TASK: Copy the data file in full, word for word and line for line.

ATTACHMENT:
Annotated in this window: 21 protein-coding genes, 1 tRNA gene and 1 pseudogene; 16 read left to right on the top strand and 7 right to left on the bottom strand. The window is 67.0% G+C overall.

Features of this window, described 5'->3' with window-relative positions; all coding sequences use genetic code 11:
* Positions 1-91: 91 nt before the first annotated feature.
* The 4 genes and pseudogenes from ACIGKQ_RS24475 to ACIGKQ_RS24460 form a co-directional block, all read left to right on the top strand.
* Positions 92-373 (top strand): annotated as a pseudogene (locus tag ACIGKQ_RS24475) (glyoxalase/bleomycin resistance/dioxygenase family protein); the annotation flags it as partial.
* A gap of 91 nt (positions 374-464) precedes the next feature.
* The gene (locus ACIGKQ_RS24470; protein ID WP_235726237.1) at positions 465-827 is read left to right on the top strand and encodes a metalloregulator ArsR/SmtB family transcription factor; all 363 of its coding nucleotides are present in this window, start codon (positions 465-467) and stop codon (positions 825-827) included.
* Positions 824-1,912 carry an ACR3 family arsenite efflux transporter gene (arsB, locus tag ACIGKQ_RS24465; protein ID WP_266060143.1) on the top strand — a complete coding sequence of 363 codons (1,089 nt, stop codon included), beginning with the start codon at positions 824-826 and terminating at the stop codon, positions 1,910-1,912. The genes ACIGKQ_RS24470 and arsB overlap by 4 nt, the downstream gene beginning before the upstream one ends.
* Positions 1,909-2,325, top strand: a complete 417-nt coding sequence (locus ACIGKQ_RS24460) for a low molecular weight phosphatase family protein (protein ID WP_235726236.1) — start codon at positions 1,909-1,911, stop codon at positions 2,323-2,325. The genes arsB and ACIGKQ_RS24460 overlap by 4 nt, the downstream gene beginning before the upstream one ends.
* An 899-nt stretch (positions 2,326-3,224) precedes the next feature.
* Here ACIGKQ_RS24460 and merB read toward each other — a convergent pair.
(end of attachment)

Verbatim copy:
Annotated in this window: 21 protein-coding genes, 1 tRNA gene and 1 pseudogene; 16 read left to right on the top strand and 7 right to left on the bottom strand. The window is 67.0% G+C overall.

Features of this window, described 5'->3' with window-relative positions; all coding sequences use genetic code 11:
* Positions 1-91: 91 nt before the first annotated feature.
* The 4 genes and pseudogenes from ACIGKQ_RS24475 to ACIGKQ_RS24460 form a co-directional block, all read left to right on the top strand.
* Positions 92-373 (top strand): annotated as a pseudogene (locus tag ACIGKQ_RS24475) (glyoxalase/bleomycin resistance/dioxygenase family protein); the annotation flags it as partial.
* A gap of 91 nt (positions 374-464) precedes the next feature.
* The gene (locus ACIGKQ_RS24470; protein ID WP_235726237.1) at positions 465-827 is read left to right on the top strand and encodes a metalloregulator ArsR/SmtB family transcription factor; all 363 of its coding nucleotides are present in this window, start codon (positions 465-467) and stop codon (positions 825-827) included.
* Positions 824-1,912 carry an ACR3 family arsenite efflux transporter gene (arsB, locus tag ACIGKQ_RS24465; protein ID WP_266060143.1) on the top strand — a complete coding sequence of 363 codons (1,089 nt, stop codon included), beginning with the start codon at positions 824-826 and terminating at the stop codon, positions 1,910-1,912. The genes ACIGKQ_RS24470 and arsB overlap by 4 nt, the downstream gene beginning before the upstream one ends.
* Positions 1,909-2,325, top strand: a complete 417-nt coding sequence (locus ACIGKQ_RS24460) for a low molecular weight phosphatase family protein (protein ID WP_235726236.1) — start codon at positions 1,909-1,911, stop codon at positions 2,323-2,325. The genes arsB and ACIGKQ_RS24460 overlap by 4 nt, the downstream gene beginning before the upstream one ends.
* An 899-nt stretch (positions 2,326-3,224) precedes the next feature.
* Here ACIGKQ_RS24460 and merB read toward each other — a convergent pair.